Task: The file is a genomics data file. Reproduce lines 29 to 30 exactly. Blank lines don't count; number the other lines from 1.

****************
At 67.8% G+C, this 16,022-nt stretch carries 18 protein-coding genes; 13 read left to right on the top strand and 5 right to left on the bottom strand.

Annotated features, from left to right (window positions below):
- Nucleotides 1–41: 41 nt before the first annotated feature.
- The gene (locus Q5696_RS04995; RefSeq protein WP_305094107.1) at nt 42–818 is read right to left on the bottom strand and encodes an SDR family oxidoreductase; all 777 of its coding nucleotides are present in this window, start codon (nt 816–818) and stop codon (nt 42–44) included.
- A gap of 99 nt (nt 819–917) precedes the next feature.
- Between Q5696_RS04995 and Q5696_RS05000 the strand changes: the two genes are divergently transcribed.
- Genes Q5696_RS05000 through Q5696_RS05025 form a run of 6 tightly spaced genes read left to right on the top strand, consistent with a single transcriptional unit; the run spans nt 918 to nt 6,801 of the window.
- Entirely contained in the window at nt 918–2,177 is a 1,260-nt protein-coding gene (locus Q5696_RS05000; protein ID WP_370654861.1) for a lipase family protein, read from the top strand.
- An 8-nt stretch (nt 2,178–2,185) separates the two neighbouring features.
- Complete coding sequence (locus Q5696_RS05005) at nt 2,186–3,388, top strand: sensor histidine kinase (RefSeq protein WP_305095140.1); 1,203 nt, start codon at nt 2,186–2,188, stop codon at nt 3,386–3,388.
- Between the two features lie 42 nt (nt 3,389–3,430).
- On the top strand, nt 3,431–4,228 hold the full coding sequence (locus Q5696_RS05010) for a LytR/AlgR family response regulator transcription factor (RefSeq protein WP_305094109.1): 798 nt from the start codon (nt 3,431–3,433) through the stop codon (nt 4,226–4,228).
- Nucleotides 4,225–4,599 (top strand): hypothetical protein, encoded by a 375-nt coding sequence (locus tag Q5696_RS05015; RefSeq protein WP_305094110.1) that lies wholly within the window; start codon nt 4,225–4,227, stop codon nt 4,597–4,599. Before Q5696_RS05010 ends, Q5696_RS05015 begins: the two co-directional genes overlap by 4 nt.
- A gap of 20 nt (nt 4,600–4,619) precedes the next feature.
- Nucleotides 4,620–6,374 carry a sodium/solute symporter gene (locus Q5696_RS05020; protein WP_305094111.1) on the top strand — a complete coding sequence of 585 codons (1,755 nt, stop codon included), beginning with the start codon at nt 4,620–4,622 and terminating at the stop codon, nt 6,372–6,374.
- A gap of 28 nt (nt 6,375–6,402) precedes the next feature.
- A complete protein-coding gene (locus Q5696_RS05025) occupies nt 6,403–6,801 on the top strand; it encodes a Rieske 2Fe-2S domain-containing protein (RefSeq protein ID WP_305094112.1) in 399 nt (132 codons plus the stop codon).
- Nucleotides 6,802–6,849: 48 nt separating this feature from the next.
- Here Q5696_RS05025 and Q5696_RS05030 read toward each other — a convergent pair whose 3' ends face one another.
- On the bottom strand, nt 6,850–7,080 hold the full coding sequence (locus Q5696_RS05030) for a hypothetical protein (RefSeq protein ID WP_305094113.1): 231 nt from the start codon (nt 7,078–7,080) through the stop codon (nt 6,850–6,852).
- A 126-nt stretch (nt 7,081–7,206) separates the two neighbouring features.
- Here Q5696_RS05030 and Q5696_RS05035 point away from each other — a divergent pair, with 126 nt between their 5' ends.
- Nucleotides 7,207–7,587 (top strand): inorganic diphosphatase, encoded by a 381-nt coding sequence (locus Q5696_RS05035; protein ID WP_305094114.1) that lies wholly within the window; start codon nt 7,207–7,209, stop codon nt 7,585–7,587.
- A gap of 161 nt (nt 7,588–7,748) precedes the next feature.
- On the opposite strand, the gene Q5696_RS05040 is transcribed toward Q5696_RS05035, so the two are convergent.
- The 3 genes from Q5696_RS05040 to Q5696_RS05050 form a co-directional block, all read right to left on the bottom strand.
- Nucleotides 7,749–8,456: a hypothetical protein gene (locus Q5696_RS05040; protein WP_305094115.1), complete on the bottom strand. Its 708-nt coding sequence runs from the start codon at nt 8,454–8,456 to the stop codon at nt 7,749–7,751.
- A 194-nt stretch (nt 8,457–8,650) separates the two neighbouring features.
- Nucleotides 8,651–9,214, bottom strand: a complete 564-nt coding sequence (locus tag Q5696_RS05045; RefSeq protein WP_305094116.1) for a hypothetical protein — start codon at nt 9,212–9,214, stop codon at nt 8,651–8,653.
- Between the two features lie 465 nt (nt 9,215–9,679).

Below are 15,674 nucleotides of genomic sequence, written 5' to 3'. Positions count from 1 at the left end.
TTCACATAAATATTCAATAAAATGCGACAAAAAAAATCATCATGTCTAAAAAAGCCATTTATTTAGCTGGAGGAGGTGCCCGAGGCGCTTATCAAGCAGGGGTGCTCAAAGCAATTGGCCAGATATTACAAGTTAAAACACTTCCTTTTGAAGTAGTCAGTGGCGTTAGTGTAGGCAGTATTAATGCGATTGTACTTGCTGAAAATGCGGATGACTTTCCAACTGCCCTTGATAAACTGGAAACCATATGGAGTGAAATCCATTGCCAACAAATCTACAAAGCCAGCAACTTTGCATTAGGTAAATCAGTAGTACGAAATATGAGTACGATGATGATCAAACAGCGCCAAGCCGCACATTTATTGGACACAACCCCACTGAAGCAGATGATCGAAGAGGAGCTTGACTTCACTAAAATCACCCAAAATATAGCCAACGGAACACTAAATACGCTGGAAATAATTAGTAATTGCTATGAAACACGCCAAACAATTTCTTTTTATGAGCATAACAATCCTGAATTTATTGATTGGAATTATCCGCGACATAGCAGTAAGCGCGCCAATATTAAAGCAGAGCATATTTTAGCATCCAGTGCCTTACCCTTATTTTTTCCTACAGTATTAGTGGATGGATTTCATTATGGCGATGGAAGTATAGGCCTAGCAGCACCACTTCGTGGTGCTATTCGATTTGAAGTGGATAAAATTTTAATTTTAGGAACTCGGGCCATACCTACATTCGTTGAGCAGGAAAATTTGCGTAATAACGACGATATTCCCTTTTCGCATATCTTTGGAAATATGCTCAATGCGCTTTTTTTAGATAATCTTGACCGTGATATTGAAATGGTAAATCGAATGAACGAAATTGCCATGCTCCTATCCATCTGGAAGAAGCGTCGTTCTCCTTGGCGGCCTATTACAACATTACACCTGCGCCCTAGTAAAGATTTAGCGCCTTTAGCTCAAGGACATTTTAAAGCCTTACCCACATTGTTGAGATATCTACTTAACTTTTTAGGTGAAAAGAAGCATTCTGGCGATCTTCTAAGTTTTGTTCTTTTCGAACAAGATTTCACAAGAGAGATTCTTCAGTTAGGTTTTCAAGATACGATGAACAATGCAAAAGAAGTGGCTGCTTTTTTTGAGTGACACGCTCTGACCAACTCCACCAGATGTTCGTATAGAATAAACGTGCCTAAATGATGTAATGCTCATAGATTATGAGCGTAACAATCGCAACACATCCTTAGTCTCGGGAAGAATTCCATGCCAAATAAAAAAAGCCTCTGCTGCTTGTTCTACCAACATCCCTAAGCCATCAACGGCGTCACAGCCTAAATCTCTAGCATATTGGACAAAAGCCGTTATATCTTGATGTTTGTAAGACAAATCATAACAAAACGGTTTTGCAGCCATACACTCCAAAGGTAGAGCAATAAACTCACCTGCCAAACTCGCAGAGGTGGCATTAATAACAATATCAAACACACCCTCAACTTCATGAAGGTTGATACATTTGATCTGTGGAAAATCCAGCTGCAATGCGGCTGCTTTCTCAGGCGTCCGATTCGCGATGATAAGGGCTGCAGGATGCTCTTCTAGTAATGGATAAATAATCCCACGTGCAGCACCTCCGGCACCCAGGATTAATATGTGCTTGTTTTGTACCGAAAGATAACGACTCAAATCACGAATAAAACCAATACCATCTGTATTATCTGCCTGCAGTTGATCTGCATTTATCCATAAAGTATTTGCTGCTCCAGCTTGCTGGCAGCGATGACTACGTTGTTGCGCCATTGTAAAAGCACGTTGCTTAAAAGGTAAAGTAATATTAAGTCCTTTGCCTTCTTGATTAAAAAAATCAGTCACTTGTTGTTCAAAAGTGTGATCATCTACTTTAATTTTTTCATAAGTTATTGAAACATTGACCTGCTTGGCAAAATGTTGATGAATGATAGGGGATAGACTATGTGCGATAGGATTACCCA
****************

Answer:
- Nucleotides 8,651–9,214, bottom strand: a complete 564-nt coding sequence (locus tag Q5696_RS05045; RefSeq protein WP_305094116.1) for a hypothetical protein — start codon at nt 9,212–9,214, stop codon at nt 8,651–8,653.
- Between the two features lie 465 nt (nt 9,215–9,679).